Are Audeze gaming headphones worth it? - techs computer

 audeze Lcd-gx review | Are Audeze gaming headphones worth it?

Audeze LCD-GX Audit - Planar attractive gaming headphones of the highest range


The LCD-GX ($899) is probably one of the more fascinating headphones I've come across recently. They are Audeze's high-end "gaming" headphones; complete with a red variety plot and lightning microphone. I certainly didn't have the foggiest idea of ​​what to expect in this initial setup, however, all I can say so far is that what I got was more than just a gaming headset. Sources and music used in listening tests

The enhancer/DAC used in this survey was a Miniature Dark Name connected via USB to my workstation. For listening tests, I used a wide variety of music including rock, jazz, traditional, acoustic, hip-jump, and Latin. I played tracks from my own FLAC library as well as Qobuz in real time played with Roon (selective mode).

What's in the container?

The LCD-GX comes with a lot of goodies. First, Audeze includes an Expert travel case, which isn't exactly comfortable but will certainly protect your headphones in a hurry. You also get two connections: a stunning standard ¼" connection from Audeze's LCD series (1.9m) as well as a 3.5mm TRSS connector (8ft) with the receiver. Also included is a 3.5mm splitter for connecting mouthpiece and headphones to work audio desktops and an OMTP to CTIA audio connector.

Energy needs

The LCD-GX has an impedance of only 20 ohms and a response level of 100 dB. From my testing, I had no problem driving these headphones with anything I threw at them. even from my MacBook, I felt they provided very great sound quality. I will not list the required amplifier for these headphones.

Build quality and comfort

The LCD-GX uses Audeze's more recent magnesium suspension, which, while comparable in size to regular LCD headphones, saves a lot of weight. Basically, everything on this form is connected to metal, with the main exceptions being the cushions and hanging straps, which are made of faux calfskin. The magnesium suspension itself feels the main areas of strength for exceptionally robust. Despite being exceptionally light, it's not moldable and doesn't seem to crush easily. Cushions made from cowhide are extremely comfortable and I don't think you'll need to replace them anytime soon. The eyelash is the main point of concern for me in the form, as it effectively lengthens in contrast to the lambskin variation; it might require replacement down the line. Generally speaking, the LCD-GX feels exceptionally premium and organized.

In addition, the solution is generally excellent. The cushions on the LCD-GX are deep and huge; it provides more than enough room for your ears to fit in there. Thanks to the magnesium chassis, the weight of the LCD-GX is significantly reduced compared to the usual Audeze plan. They're certainly still hefty at 460g, but that's practically 200g lighter than normal compared to other standard LCD-series headphones. As with the mold, the main problem is that the faux cowhide headband extends significantly and can cause the metal headband to interact with the client's head; applying some load. I personally haven't encountered this problem, but I actually needed to mention it because it seems to be an extremely normal sign of concern on the web.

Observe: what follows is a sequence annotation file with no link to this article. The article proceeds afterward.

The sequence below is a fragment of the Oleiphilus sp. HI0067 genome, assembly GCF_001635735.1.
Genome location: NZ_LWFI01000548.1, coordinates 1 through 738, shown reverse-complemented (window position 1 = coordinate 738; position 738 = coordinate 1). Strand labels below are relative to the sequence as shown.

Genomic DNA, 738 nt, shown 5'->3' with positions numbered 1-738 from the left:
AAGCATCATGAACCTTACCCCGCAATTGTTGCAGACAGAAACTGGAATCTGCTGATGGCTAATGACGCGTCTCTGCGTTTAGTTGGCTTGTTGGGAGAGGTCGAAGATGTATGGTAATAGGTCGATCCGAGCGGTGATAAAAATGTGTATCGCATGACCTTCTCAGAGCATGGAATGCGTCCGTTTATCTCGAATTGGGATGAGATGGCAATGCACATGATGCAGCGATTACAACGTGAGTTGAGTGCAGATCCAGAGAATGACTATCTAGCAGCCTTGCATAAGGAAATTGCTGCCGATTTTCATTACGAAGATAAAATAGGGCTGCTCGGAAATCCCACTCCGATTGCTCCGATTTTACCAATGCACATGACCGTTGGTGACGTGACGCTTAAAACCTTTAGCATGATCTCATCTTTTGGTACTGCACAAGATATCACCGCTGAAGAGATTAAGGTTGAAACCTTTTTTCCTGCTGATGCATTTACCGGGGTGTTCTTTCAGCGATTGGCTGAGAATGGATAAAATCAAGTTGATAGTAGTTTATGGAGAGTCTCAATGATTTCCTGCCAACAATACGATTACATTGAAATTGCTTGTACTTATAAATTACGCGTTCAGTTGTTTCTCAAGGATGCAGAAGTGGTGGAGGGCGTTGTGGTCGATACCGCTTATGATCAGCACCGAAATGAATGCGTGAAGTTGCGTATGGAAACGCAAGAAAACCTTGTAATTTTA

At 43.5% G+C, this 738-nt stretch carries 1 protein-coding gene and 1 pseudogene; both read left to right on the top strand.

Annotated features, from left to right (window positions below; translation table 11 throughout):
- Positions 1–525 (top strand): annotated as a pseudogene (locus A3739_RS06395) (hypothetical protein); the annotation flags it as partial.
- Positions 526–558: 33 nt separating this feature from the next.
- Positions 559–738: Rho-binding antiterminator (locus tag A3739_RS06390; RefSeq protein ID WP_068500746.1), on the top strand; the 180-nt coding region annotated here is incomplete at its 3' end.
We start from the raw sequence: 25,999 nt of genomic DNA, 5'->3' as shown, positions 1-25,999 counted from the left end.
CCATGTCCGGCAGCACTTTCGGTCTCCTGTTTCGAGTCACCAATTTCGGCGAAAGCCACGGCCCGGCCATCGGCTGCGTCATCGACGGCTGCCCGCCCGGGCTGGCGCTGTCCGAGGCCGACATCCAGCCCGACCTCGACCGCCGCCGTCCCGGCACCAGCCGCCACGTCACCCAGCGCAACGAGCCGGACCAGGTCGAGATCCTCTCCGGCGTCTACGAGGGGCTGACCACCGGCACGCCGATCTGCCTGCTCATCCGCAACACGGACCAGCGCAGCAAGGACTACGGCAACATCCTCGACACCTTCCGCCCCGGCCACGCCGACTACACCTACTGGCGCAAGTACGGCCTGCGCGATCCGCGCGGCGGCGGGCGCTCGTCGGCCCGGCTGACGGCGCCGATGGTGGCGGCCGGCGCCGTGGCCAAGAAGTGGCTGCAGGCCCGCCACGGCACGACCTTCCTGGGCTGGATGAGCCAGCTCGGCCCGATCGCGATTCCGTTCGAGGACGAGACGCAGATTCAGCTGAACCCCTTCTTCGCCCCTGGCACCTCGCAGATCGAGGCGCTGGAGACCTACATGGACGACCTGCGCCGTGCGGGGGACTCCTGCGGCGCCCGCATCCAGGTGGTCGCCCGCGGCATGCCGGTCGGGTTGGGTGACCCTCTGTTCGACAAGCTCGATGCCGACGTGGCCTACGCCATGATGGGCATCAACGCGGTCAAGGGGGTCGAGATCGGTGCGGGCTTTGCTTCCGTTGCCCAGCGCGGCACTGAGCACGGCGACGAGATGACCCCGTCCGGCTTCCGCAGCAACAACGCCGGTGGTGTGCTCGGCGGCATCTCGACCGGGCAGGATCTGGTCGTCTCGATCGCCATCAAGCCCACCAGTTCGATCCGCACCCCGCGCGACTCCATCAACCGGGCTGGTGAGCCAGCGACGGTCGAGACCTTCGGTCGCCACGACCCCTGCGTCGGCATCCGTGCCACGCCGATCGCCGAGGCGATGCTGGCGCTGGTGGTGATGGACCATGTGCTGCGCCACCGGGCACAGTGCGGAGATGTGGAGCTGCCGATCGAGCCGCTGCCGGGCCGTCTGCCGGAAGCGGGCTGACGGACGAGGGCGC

As I stated earlier when I first reviewed the LCD-GX I had no idea what was in store. My previous foray into standard LCD series headphones was the LCD-2 (2020) which required some really critical EQ before I got to the heart of it where I thought it sounded perfect. There's also the way it's presented as a gaming headset, so I felt like it might have some crazy game-driven tuning - but it didn't. All things being equal, I found the LCD-GX to be one of the most enjoyable listening experiences I've had in recent memory. I'm not saying this for the reason that it has the best niche exhibit or the ideal recurring response that it doesn't. I say this because the LCD-GX show is an invigorating mix of extremely soothing, rich resonance matched with elements that really spiced up the music I was paying attention to.


As with other Audeze headphones, the LCD-GX's bass is superb. In general, it extends fairly well, although I felt that it drifted somewhat around 30 Hz. At present, while I certainly felt that the bass had excellent depth, I felt that their general bass was a little on the less fat side; I tracked the bass on the LCD-2 and HiFiMan Ananda for a bit more presence below 100Hz. For the target, I found the bass to be very prominent on the LCD-GX, and it easily beats headphones like the Sennheiser HD 660S and Beyerdynamic DT 1990 Expert. Be that as it may, I actually observed the Ananda and the LCD-2 to be barely better expressed and definite at the minimum. Even for one foot of bass on the LCD-GX, it is exceptionally characterized and enjoyable.